13 May KRAS Mutant Cancers: Phase I study RAF-MEK inhibitor and FAK inhibitor defactinib in an intermittent dosing schedule
MedicalResearch.com Interview with:
Dr. Udai Banerji, MD
The Institute of Cancer Research and The Royal Marsden
MedicalResearch.com: What is the background for this study?
Response: Not only have I been working in the RAS mutations oncology world for a while, but I also have prior preclinical experience working with VS-6766 (RAF/MEK inhibitor) and defactinib (FAK inhibitor), the two drugs in the Phase 1 study that was presented at the American Association for Cancer Research (AACR) annual medical meeting on April 27th.
It is important to know that there is a great significant medical need for novel treatments for KRAS mutant tumors, which are difficult to treat, aggressive, and quite common across advanced solid tumors, including low-grade serous ovarian cancer (LGSOC), non-small cell lung cancer (NSCLC) and colorectal cancer (CRC), resulting in the need for novel treatments in an area of significant medical need.
I felt that early signals in preclinical research warranted a clinical trial; so that, combined with my RAS experience, made pursuing the Phase 1 study a clear fit. A clinical trial setting allowed us to explore RAF and RAS inhibitor combinations in multiple tumor trials, which was our aim.
The data presented at AACR convey safety and dose response results from the dose-escalation portion and expansion cohorts from an open-label, investigator-initiated Phase 1 study evaluating the combination of VS-6766 (RAF/MEK inhibitor) and defactinib (FAK inhibitor) therapy in patients with LGSOC and KRAS mutant NSCLC. The introductory data described in the study suggest that a novel intermittent dosing schedule of RAF/MEK and FAK inhibitor combination therapy has promising clinical activity in patients with KRAS mutant LGSOC and KRASG12V mutant NSCLC, including patients formerly treated with a MEK inhibitor. Expansion cohorts remain ongoing.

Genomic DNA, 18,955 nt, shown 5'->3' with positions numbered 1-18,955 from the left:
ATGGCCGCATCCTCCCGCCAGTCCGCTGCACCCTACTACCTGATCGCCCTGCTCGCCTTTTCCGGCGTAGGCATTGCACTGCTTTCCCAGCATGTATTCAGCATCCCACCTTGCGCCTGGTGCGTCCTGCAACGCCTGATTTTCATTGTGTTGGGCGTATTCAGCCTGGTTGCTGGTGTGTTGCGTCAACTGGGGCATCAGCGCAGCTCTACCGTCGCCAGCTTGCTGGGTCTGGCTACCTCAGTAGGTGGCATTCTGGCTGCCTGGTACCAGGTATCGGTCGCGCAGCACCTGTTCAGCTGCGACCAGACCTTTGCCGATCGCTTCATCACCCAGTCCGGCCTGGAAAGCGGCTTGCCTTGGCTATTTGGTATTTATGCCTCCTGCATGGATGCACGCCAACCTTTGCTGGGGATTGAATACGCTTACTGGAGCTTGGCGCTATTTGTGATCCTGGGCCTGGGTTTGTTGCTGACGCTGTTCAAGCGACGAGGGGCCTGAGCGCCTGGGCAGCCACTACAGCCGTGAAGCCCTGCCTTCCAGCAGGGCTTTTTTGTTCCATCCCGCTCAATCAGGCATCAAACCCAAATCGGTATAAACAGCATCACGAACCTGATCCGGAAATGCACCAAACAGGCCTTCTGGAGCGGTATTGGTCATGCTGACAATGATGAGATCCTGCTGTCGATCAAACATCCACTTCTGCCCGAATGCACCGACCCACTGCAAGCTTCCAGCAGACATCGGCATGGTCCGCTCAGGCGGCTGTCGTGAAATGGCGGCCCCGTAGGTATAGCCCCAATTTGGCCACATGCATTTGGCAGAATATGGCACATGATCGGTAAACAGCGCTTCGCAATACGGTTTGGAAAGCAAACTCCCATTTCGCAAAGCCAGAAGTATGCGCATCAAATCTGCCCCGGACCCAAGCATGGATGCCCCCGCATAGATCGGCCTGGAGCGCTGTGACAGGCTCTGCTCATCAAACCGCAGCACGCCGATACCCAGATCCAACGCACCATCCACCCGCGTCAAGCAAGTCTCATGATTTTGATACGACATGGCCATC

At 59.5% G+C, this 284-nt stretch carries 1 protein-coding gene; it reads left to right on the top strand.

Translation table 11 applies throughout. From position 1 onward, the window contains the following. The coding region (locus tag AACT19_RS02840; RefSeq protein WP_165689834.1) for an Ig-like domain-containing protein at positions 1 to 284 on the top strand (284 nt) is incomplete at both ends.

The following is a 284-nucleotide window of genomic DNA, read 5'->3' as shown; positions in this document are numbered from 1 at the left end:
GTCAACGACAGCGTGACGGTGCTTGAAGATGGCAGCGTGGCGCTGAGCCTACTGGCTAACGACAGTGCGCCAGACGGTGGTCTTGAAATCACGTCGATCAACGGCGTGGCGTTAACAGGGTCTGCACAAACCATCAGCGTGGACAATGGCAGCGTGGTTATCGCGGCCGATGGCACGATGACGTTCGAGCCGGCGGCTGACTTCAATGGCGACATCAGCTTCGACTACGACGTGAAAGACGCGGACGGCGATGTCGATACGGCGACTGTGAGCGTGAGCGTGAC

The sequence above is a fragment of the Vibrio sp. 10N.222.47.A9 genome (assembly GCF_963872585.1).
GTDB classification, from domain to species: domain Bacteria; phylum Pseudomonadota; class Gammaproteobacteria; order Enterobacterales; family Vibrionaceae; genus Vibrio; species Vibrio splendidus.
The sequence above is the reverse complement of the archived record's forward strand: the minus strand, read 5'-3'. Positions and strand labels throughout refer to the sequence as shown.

MedicalResearch.com: What are the main findings?
Response: In studies, MEK inhibitors, particularly in combination, have historically experienced issues with toxicities.
The Phase 1 study was thus designed such that it enabled us to give patients enough of the drug in an intermittent schedule to be able to inhibit the target for periods of time without resulting in high toxicity in patients observed to date. The trial went through different dose levels to find a tolerable dose, and it landed on a Phase 2 dose as follows:
VS-6766 was administered using a twice-weekly dose escalation schedule and was administered 3 out of every 4 weeks. Defactinib was administered using a twice-daily dose escalation schedule, also 3 out of every 4 weeks. Dose levels were assessed in 3 cohorts: cohort 1 (VS-6766 3.2mg, defactinib 200mg); cohort 2a (VS-6766 4mg, defactinib 200mg); and cohort 2b (VS-6766 3.2mg, defactinib 400mg).
- In the 8 patients with LGSOC, the ORR was 50% (4 patients). Among the 6 patients with KRAS mutant LGSOC, the ORR was 67% (4 patients). Of the 4 patients who have responded, 3 had a prior MEK inhibitor and as of November 2019 had been on study for a median of 20.5 months (range 7-23 months).
- In the 10 patients with NSCLC, all of which had KRAS mutations, 1 patient achieved a partial response. Additionally, 1 patient with KRASG12Dmutant NSCLC achieved a 22% tumor reduction and was still on treatment as of November 2019. Median time on treatment for this cohort was approximately 18 weeks. Median time on treatment for this cohort was approximately 18 weeks.